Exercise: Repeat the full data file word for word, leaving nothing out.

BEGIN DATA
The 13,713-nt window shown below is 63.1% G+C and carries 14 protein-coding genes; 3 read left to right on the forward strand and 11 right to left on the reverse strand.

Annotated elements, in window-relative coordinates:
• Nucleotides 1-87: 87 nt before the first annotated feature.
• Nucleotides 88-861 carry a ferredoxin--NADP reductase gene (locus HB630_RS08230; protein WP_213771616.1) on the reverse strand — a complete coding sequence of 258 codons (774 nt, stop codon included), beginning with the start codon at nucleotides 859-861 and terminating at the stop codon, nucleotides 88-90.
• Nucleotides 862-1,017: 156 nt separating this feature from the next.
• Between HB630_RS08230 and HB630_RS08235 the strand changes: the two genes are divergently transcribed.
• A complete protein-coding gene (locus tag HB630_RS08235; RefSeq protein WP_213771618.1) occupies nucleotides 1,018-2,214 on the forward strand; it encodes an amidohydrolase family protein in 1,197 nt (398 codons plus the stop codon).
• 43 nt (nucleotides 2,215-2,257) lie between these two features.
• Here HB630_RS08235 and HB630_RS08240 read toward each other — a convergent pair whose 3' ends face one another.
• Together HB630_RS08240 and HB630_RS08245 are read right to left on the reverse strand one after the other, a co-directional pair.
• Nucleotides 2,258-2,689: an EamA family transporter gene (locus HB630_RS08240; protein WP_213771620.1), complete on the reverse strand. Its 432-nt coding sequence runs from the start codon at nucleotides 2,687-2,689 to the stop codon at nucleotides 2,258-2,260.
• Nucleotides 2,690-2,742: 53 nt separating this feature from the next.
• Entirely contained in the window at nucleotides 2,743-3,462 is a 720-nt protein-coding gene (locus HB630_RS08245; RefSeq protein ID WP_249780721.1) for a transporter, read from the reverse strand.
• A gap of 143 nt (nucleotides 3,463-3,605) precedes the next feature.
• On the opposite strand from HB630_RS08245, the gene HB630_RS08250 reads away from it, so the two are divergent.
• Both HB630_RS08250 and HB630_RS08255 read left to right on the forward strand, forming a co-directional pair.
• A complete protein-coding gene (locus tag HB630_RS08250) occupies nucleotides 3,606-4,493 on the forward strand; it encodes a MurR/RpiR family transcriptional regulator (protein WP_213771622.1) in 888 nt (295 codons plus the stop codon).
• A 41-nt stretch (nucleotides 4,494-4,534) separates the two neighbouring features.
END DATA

The 13,713-nt window shown below is 63.1% G+C and carries 14 protein-coding genes; 3 read left to right on the forward strand and 11 right to left on the reverse strand.

Annotated elements, in window-relative coordinates:
• Nucleotides 1-87: 87 nt before the first annotated feature.
• Nucleotides 88-861 carry a ferredoxin--NADP reductase gene (locus HB630_RS08230; protein WP_213771616.1) on the reverse strand — a complete coding sequence of 258 codons (774 nt, stop codon included), beginning with the start codon at nucleotides 859-861 and terminating at the stop codon, nucleotides 88-90.
• Nucleotides 862-1,017: 156 nt separating this feature from the next.
• Between HB630_RS08230 and HB630_RS08235 the strand changes: the two genes are divergently transcribed.
• A complete protein-coding gene (locus tag HB630_RS08235; RefSeq protein WP_213771618.1) occupies nucleotides 1,018-2,214 on the forward strand; it encodes an amidohydrolase family protein in 1,197 nt (398 codons plus the stop codon).
• 43 nt (nucleotides 2,215-2,257) lie between these two features.
• Here HB630_RS08235 and HB630_RS08240 read toward each other — a convergent pair whose 3' ends face one another.
• Together HB630_RS08240 and HB630_RS08245 are read right to left on the reverse strand one after the other, a co-directional pair.
• Nucleotides 2,258-2,689: an EamA family transporter gene (locus HB630_RS08240; protein WP_213771620.1), complete on the reverse strand. Its 432-nt coding sequence runs from the start codon at nucleotides 2,687-2,689 to the stop codon at nucleotides 2,258-2,260.
• Nucleotides 2,690-2,742: 53 nt separating this feature from the next.
• Entirely contained in the window at nucleotides 2,743-3,462 is a 720-nt protein-coding gene (locus HB630_RS08245; RefSeq protein ID WP_249780721.1) for a transporter, read from the reverse strand.
• A gap of 143 nt (nucleotides 3,463-3,605) precedes the next feature.
• On the opposite strand from HB630_RS08245, the gene HB630_RS08250 reads away from it, so the two are divergent.
• Both HB630_RS08250 and HB630_RS08255 read left to right on the forward strand, forming a co-directional pair.
• A complete protein-coding gene (locus tag HB630_RS08250) occupies nucleotides 3,606-4,493 on the forward strand; it encodes a MurR/RpiR family transcriptional regulator (protein WP_213771622.1) in 888 nt (295 codons plus the stop codon).
• A 41-nt stretch (nucleotides 4,494-4,534) separates the two neighbouring features.